Health of Older People
Uncomplicated Dementia Pathway - Mild Cognitive Impairment
Mild cognitive impairment is a "grey area" between normal age-related memory loss and dementia, and is defined as objectively impaired neuropsychological test performance but intact activities of daily living.
- Most people are able to maintain their cognitive ability at a functioning level throughout their life.
- Approximately 20% of people aged over 65 years have mild cognitive impairment.
- For some people, mild cognitive impairment is a precursor to dementia. A recent meta-analysis reported that the annual conversion rate from mild cognitive impairment to dementia is approximately 5-10%. Many people with mild cognitive impairment however did not progress to dementia even with ten years follow up.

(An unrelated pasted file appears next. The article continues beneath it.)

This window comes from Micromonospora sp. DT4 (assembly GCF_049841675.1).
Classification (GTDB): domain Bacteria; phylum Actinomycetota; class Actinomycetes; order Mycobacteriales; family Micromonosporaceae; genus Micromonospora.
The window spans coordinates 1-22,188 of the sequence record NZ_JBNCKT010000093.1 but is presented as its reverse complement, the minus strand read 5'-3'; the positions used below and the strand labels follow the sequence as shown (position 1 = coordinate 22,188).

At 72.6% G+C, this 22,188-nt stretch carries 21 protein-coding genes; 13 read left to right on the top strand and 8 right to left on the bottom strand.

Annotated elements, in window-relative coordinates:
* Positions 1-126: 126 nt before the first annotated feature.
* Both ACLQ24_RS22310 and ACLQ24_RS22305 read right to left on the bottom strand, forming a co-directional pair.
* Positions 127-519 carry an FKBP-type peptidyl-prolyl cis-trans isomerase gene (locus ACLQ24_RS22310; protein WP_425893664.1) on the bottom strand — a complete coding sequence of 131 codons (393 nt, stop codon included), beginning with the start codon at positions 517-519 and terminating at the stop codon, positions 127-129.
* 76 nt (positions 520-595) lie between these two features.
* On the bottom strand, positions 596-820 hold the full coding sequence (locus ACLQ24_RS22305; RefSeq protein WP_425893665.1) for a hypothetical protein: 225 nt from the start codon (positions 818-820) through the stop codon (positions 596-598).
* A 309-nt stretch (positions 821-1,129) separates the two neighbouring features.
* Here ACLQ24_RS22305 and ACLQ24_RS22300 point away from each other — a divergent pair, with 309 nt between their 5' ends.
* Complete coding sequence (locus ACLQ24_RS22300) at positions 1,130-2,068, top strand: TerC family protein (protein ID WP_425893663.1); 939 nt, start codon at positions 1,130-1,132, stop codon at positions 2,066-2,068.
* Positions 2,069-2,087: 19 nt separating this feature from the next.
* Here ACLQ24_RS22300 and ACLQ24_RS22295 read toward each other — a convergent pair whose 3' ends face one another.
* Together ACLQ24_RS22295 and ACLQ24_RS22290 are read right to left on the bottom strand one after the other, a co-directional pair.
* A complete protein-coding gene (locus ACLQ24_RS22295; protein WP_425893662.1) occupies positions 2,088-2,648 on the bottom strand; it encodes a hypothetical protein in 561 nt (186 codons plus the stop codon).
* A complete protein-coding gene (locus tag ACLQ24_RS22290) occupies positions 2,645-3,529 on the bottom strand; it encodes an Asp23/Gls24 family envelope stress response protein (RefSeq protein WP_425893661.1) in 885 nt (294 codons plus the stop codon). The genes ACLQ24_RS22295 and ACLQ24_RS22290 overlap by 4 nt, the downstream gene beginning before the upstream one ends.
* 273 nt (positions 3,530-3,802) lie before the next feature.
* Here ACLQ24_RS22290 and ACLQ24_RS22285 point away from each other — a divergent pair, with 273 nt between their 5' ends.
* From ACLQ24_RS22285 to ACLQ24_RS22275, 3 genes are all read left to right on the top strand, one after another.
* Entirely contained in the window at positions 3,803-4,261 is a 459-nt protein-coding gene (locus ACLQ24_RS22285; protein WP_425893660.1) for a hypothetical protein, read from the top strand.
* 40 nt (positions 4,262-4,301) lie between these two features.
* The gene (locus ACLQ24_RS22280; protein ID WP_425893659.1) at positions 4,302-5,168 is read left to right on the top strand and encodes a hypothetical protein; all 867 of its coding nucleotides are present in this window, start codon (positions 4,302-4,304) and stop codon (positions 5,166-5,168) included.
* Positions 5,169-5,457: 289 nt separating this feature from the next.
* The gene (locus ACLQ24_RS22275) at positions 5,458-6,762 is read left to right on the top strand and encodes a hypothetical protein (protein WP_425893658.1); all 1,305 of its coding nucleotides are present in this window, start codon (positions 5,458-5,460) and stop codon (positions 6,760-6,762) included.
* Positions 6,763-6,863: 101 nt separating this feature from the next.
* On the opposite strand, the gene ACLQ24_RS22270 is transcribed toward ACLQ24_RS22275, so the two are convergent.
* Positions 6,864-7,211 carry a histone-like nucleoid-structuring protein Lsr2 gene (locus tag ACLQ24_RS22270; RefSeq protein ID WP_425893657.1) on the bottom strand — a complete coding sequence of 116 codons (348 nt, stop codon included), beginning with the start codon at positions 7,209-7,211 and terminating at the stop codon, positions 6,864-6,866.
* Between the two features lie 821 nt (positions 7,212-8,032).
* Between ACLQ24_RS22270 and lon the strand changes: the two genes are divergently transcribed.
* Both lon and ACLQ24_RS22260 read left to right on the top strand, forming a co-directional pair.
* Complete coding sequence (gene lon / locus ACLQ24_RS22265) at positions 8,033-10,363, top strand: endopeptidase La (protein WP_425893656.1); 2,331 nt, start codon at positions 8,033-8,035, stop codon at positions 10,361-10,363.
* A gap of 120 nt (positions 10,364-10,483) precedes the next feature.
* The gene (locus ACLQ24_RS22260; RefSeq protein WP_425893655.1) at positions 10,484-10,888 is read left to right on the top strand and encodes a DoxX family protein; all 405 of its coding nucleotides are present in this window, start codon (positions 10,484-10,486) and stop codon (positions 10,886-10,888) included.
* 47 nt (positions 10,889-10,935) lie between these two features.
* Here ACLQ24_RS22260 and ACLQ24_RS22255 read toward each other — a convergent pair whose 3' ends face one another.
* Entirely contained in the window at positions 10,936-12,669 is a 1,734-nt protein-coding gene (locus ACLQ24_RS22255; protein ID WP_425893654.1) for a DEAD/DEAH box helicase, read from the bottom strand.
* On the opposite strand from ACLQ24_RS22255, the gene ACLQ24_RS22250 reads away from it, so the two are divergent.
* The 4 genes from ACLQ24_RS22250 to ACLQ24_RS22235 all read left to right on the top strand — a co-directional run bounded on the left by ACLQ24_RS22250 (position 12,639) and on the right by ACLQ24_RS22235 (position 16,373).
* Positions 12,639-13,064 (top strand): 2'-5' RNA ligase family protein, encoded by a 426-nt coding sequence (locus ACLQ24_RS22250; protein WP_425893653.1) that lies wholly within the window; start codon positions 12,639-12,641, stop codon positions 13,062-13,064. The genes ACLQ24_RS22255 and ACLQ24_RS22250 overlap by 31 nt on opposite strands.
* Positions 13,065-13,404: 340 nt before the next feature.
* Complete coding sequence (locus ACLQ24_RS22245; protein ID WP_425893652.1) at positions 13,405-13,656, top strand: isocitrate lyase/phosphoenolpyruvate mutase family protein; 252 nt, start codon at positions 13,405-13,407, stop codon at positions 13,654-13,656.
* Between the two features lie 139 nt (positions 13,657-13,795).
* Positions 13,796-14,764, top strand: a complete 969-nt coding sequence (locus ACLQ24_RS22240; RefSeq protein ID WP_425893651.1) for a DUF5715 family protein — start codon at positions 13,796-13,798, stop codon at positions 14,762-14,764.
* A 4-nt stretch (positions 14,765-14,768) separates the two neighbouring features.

- Between 3-11% of people aged over 65 years and around 33% of people aged over 85 years have dementia.
NB: Cognitive Enhancing Medication (e.g Donezepil) is not indicated in mild cognitive impairment, and maybe potentially harmful.
Any patient in whom there is a concern regarding their cognition a Montreal Cognitive Assessment (MoCA) assessment should be performed. A final total MoCA score of 26 and above is considered normal.
Last updated : Friday, August 21, 2015
Next review date : Saturday, August 20,2016
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